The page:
is one of early recognition so that treatment may be promptly instituted and convulsion
prevented. The mortality from pre-eclampsia is practically zero, from eclampsia nearly
Early recognition to some extent depends on the co-operation of the patient, who
should be advised to report promptly the occurence of swelling or persistent headache.
Rapid gain in weight in excess of normal should excite the suspicion of occult oedema and
the beginning of toxaemia. Most patients have bath-room scales and should be instructed
to weigh themselves weekly and report any gain exceeding two pounds in a week. In the
presence of rapid or excessive weight gain, specific instructions should be given in regard
to food, salt and fluid intake. This is best accomplished by written instructions, outlining
a diet of about 1,600 calories made up of salt-poor foods. No salt should be used in cooking or at the table and fluids should be restricted to not more than eight glasses per day.
With such a regime, fluid output will usually exceed intake, weight will be lost and an
early toxaemia may be arrested. Urine for albumin test should be sent every two weeks
during the last month. While pre-eclampsia is characterised by albuminuria, oedema
and hypertension, all three major signs do not appear together. Frequently oedema or
slight rise in blood pressure are the first warnings and the other signs make their appearance later.
Treatment of pre-eclampsia, as previously mentioned, is largely symptomatic and
has one primary aim: The prevention of eclampsia. Secondary aims of treatment are
two-fold: 1) The prevention of permanent damage to the maternal cardio-vascular and
renal systems and 2) The attainment of a low foetal mortality. The treatment consists of:
(1) Rest
(2) Diet
( 3 )   Elimination
(4)   Termination of pregnancy.
Pre-eclampsia, even of the mild type, is a sufficiently serious disease to warrant hospital care. This is probably the most important single procedure in management, not
only allowing complete rest, but also permitting daily urinalysis, the accurate measurement of fluid intake and output, complete control of diet particularly in regard to salt,
and twice daily blood pressure readings should be complete, visitors limited to the husband, and a mild hypnotic administered at night so that sleeplessness is avoided. The diet
should be salt-poor, contain adequate protein of about 40 grams, and have a total caloric
value of approximately 1,600 calories. When salt is restricted, fluids up to 1,500 cc. per
day may be given. Fluid intake and output should be recorded and a negative balance
expected, with satisfactory response to treatment. Strong purgation is no longer as
widely employed as formerly, a mild cathartic, preferably saline, being sufficient. Daily
urinalysis performed on 24 hour specimens for albumin, urobilin and microscopic examination for casts and R.B.C., are the most important contribution of the laboratory.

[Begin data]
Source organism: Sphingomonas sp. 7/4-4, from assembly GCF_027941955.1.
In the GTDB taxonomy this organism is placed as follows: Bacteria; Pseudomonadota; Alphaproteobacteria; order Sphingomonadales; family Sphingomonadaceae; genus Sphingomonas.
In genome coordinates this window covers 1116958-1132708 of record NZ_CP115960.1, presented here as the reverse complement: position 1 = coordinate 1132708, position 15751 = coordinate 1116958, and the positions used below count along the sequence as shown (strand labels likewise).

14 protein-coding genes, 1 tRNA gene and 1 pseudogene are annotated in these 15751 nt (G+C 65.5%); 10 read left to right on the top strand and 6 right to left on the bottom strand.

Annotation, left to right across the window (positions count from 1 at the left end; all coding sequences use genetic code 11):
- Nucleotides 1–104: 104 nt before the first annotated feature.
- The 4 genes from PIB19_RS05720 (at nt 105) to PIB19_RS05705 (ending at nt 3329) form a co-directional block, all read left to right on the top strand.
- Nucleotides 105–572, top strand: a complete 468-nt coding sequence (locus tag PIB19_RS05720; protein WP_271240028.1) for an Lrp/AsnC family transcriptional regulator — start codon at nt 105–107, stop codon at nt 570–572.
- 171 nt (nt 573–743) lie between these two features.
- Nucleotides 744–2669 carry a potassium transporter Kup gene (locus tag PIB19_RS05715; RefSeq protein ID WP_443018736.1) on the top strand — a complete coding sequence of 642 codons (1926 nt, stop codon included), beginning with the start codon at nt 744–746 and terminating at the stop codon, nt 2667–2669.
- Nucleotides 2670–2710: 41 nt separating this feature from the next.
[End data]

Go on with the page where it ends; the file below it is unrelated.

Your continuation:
Blood N.P.N, is usually normal. Serum proteins are consistently low. A high or rising
blood N.P.N, or uric acid are indicative of severe kidney damage and are rarely found
except in severe pre-eclampsia and eclamspia. Failure of improvement to occur in a
reasonable time of from seven to ten days of such treatment, or an increase in the
Page 263 severity of the signs or symptoms at any time, warrants consideration of termination of
pregnancy. Experimental evidence in animals shows that chronic poisoning will produce
irreversible changes in the afferent arteriole and the glomerulus in about three weeks.
This, confirms the clinical impression that even in pre-eclampsia—mild the conservative
treatment prolonged more than three weeks results in permanent damage. The more
severe the toxaemia the shorter this period becomes. It is here that the secondary aims of
treatment appear to be in conflict, i.e. the attainment of a low foetal mortality and the
prevention of permanent damage to the maternal cardio-vascular and renal systems. All
evidence obtained by post-partum follow-up examinations of pre-eclamptic patients
points to the duration of the toxaemia rather than its severity as the important factor
which results in residual hypertension or kidney damage. It would appear, therefore,
that the sooner pregnancy is terminated, the better for the mother. On the other hand,
early termination may result in a small, premature infant and high neonatal death rate.
The conflict of aims, however, is more apparent than real. The baby is in an unhealthy
environment and accidental haemorrhage and death in utero are not infrequent. The
foetal accidents in toxaemia must be balanced against the risks of prematurity. The general trend seems to be toward the more prompt termination of pregnancy after the 34th
week. The hazards of intra-uterine life increase as the danger of prematurity lessens. If
eclampsia should occur, the foetal mortality is over 30%.
Occasionally in private practice, but more frequently in ward practice, the patient
is not seen until a state of severe pre-eclampsia exists. Such patients may seem very close
to the convulsive state and the natural tendency is to induce labour immediately or
terminate the pregnancy by surgical means. In most instances this is unwise, as the onset